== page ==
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UncleDavid218

How much is too much

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I say if it is a problem for someone, then just don't do it. I have been running my CPU around 1.65V for some time and I just make sure my temps are in check. If I wake up tomorrow and hit my power button and nothing happens, the I guess I should not have overclocked my system. I also set my 5V jumper on this board the day I got it and it will stay there too. My ram runs @ a constant 255MHz @ 3.44V and it will stay there until it too dies. If I was worried, I'd sell it all and buy a Intel MOBO and a P4. Just set things where you are comfortable. As long as temps are good, you are at least making sure not to hasten the death of your components.

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the age old rule comes to mind...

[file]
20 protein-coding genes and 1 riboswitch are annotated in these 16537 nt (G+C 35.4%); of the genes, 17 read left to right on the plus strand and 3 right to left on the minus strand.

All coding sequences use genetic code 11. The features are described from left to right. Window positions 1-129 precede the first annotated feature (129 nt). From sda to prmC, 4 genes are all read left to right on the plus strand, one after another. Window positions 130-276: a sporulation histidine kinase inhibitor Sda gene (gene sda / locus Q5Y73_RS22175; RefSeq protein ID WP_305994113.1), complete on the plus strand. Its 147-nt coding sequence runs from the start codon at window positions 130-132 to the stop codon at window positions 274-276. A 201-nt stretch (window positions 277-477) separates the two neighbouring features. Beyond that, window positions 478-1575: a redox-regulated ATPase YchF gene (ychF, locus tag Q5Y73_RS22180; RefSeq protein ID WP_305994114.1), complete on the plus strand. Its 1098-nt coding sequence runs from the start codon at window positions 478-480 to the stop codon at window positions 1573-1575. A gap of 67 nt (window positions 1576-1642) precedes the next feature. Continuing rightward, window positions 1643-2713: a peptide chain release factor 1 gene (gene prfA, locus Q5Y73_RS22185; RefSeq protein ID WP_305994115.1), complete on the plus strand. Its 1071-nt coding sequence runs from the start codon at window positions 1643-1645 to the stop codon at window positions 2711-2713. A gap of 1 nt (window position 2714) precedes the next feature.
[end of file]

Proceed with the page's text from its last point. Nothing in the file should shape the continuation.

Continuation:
"if you cant afford to replace parts, dont overclock."

 

:angel: im in a lucky position and i can afford to (young, no house, no car, and full time job)

 

saying that if you cant afford to replace it but want to overclock then be more carefull lower your voltages and oc till you hit a wall. then try more voltage see if it helps then use your intuition as to wether it would be worth leaving extra volts in.

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Guest Lux

So would you say that a 2.2Ghz 4400+ at 2.6Ghz @1.520v @38C full load is ok?

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I'm currently requiring 1.6v to reach 2.62GHz on my x2 3800+. Too much?

 

My other question is the chipset voltage. No one asked about that. How much is too much? I had it set at 1.59 as a way to test if my unstable 3DMark05 runs are caused by not enough voltage. I need a guidline as to how far can i take it.

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PS I overclocked celery's for years using excessive voltage. And they still run flawlessly!

 

Probably because celery, like many other vegetables, does not conduct electricity.

 

Can you tell I hate "winny, sandy, vennie, celery" :P

 

Unless someone runs it 24/7 like that for a long time, we'll never know if it hurts the processor. By the time we find out, it'll be obselete, so who knows?